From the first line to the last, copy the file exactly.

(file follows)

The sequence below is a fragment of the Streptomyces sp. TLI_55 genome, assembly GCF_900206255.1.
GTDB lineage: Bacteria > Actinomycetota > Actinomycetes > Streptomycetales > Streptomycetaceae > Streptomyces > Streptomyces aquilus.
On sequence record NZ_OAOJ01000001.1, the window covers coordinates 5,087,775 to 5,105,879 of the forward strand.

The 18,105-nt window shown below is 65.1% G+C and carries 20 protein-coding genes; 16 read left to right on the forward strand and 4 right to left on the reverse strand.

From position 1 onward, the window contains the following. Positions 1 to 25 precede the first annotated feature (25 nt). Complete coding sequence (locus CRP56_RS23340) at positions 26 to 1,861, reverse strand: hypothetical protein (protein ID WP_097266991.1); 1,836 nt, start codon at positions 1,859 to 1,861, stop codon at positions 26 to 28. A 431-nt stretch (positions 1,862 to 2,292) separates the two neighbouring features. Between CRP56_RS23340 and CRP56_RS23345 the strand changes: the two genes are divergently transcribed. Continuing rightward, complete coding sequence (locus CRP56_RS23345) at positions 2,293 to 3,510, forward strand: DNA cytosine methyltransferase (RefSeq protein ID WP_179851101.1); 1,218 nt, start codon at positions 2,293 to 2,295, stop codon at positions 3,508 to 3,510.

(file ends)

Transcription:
The sequence below is a fragment of the Streptomyces sp. TLI_55 genome, assembly GCF_900206255.1.
GTDB lineage: Bacteria > Actinomycetota > Actinomycetes > Streptomycetales > Streptomycetaceae > Streptomyces > Streptomyces aquilus.
On sequence record NZ_OAOJ01000001.1, the window covers coordinates 5,087,775 to 5,105,879 of the forward strand.

The 18,105-nt window shown below is 65.1% G+C and carries 20 protein-coding genes; 16 read left to right on the forward strand and 4 right to left on the reverse strand.

From position 1 onward, the window contains the following. Positions 1 to 25 precede the first annotated feature (25 nt). Complete coding sequence (locus CRP56_RS23340) at positions 26 to 1,861, reverse strand: hypothetical protein (protein ID WP_097266991.1); 1,836 nt, start codon at positions 1,859 to 1,861, stop codon at positions 26 to 28. A 431-nt stretch (positions 1,862 to 2,292) separates the two neighbouring features. Between CRP56_RS23340 and CRP56_RS23345 the strand changes: the two genes are divergently transcribed. Continuing rightward, complete coding sequence (locus CRP56_RS23345) at positions 2,293 to 3,510, forward strand: DNA cytosine methyltransferase (RefSeq protein ID WP_179851101.1); 1,218 nt, start codon at positions 2,293 to 2,295, stop codon at positions 3,508 to 3,510.